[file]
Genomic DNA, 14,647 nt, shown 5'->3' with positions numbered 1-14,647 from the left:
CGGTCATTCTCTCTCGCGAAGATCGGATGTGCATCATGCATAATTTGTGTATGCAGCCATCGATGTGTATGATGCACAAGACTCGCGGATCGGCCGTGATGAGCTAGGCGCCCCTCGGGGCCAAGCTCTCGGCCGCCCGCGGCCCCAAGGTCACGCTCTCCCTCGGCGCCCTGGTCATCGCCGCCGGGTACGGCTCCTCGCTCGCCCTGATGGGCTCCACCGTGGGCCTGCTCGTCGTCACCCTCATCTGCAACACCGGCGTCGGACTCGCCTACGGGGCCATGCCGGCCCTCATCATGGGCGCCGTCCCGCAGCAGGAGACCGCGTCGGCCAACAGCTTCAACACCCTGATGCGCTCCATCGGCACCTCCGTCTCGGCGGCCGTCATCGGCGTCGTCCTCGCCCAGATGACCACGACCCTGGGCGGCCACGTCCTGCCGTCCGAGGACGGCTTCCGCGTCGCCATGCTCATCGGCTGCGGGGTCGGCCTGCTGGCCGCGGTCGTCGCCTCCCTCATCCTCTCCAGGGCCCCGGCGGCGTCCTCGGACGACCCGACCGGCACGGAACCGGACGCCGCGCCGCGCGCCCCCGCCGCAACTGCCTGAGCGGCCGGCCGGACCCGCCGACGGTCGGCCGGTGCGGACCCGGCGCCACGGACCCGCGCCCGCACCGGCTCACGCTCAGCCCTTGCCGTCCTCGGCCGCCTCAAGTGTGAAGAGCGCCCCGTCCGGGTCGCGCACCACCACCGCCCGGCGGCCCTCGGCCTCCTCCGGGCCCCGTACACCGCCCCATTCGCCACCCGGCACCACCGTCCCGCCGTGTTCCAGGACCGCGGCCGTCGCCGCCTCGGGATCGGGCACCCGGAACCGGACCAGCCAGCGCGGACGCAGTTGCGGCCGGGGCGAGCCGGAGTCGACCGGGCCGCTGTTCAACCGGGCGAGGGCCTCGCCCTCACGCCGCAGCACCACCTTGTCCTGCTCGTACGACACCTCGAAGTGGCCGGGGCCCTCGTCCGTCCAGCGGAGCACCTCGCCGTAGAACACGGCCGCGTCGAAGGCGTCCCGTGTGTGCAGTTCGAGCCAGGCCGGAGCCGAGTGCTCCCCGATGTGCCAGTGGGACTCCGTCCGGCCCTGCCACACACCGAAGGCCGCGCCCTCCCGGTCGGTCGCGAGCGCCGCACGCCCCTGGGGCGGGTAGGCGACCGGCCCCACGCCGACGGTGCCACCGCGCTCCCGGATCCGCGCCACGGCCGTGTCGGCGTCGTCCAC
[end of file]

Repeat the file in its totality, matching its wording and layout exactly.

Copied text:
Genomic DNA, 14,647 nt, shown 5'->3' with positions numbered 1-14,647 from the left:
CGGTCATTCTCTCTCGCGAAGATCGGATGTGCATCATGCATAATTTGTGTATGCAGCCATCGATGTGTATGATGCACAAGACTCGCGGATCGGCCGTGATGAGCTAGGCGCCCCTCGGGGCCAAGCTCTCGGCCGCCCGCGGCCCCAAGGTCACGCTCTCCCTCGGCGCCCTGGTCATCGCCGCCGGGTACGGCTCCTCGCTCGCCCTGATGGGCTCCACCGTGGGCCTGCTCGTCGTCACCCTCATCTGCAACACCGGCGTCGGACTCGCCTACGGGGCCATGCCGGCCCTCATCATGGGCGCCGTCCCGCAGCAGGAGACCGCGTCGGCCAACAGCTTCAACACCCTGATGCGCTCCATCGGCACCTCCGTCTCGGCGGCCGTCATCGGCGTCGTCCTCGCCCAGATGACCACGACCCTGGGCGGCCACGTCCTGCCGTCCGAGGACGGCTTCCGCGTCGCCATGCTCATCGGCTGCGGGGTCGGCCTGCTGGCCGCGGTCGTCGCCTCCCTCATCCTCTCCAGGGCCCCGGCGGCGTCCTCGGACGACCCGACCGGCACGGAACCGGACGCCGCGCCGCGCGCCCCCGCCGCAACTGCCTGAGCGGCCGGCCGGACCCGCCGACGGTCGGCCGGTGCGGACCCGGCGCCACGGACCCGCGCCCGCACCGGCTCACGCTCAGCCCTTGCCGTCCTCGGCCGCCTCAAGTGTGAAGAGCGCCCCGTCCGGGTCGCGCACCACCACCGCCCGGCGGCCCTCGGCCTCCTCCGGGCCCCGTACACCGCCCCATTCGCCACCCGGCACCACCGTCCCGCCGTGTTCCAGGACCGCGGCCGTCGCCGCCTCGGGATCGGGCACCCGGAACCGGACCAGCCAGCGCGGACGCAGTTGCGGCCGGGGCGAGCCGGAGTCGACCGGGCCGCTGTTCAACCGGGCGAGGGCCTCGCCCTCACGCCGCAGCACCACCTTGTCCTGCTCGTACGACACCTCGAAGTGGCCGGGGCCCTCGTCCGTCCAGCGGAGCACCTCGCCGTAGAACACGGCCGCGTCGAAGGCGTCCCGTGTGTGCAGTTCGAGCCAGGCCGGAGCCGAGTGCTCCCCGATGTGCCAGTGGGACTCCGTCCGGCCCTGCCACACACCGAAGGCCGCGCCCTCCCGGTCGGTCGCGAGCGCCGCACGCCCCTGGGGCGGGTAGGCGACCGGCCCCACGCCGACGGTGCCACCGCGCTCCCGGATCCGCGCCACGGCCGTGTCGGCGTCGTCCAC